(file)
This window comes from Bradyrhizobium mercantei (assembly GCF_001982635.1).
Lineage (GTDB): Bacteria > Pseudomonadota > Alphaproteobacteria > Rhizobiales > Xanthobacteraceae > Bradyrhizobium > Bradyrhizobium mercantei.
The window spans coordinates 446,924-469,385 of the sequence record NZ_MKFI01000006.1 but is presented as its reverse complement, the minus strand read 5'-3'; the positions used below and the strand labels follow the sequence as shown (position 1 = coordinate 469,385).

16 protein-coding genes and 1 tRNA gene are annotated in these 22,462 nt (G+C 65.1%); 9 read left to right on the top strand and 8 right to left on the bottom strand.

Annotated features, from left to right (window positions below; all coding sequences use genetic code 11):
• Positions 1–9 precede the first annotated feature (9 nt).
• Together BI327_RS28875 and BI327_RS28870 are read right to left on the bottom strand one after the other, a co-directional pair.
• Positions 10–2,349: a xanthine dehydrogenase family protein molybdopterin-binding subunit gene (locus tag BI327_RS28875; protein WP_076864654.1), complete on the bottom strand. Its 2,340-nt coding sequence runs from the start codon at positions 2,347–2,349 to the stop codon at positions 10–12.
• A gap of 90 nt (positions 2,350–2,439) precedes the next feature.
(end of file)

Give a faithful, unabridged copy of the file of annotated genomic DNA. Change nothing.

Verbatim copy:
This window comes from Bradyrhizobium mercantei (assembly GCF_001982635.1).
Lineage (GTDB): Bacteria > Pseudomonadota > Alphaproteobacteria > Rhizobiales > Xanthobacteraceae > Bradyrhizobium > Bradyrhizobium mercantei.
The window spans coordinates 446,924-469,385 of the sequence record NZ_MKFI01000006.1 but is presented as its reverse complement, the minus strand read 5'-3'; the positions used below and the strand labels follow the sequence as shown (position 1 = coordinate 469,385).

16 protein-coding genes and 1 tRNA gene are annotated in these 22,462 nt (G+C 65.1%); 9 read left to right on the top strand and 8 right to left on the bottom strand.

Annotated features, from left to right (window positions below; all coding sequences use genetic code 11):
• Positions 1–9 precede the first annotated feature (9 nt).
• Together BI327_RS28875 and BI327_RS28870 are read right to left on the bottom strand one after the other, a co-directional pair.
• Positions 10–2,349: a xanthine dehydrogenase family protein molybdopterin-binding subunit gene (locus tag BI327_RS28875; protein WP_076864654.1), complete on the bottom strand. Its 2,340-nt coding sequence runs from the start codon at positions 2,347–2,349 to the stop codon at positions 10–12.
• A gap of 90 nt (positions 2,350–2,439) precedes the next feature.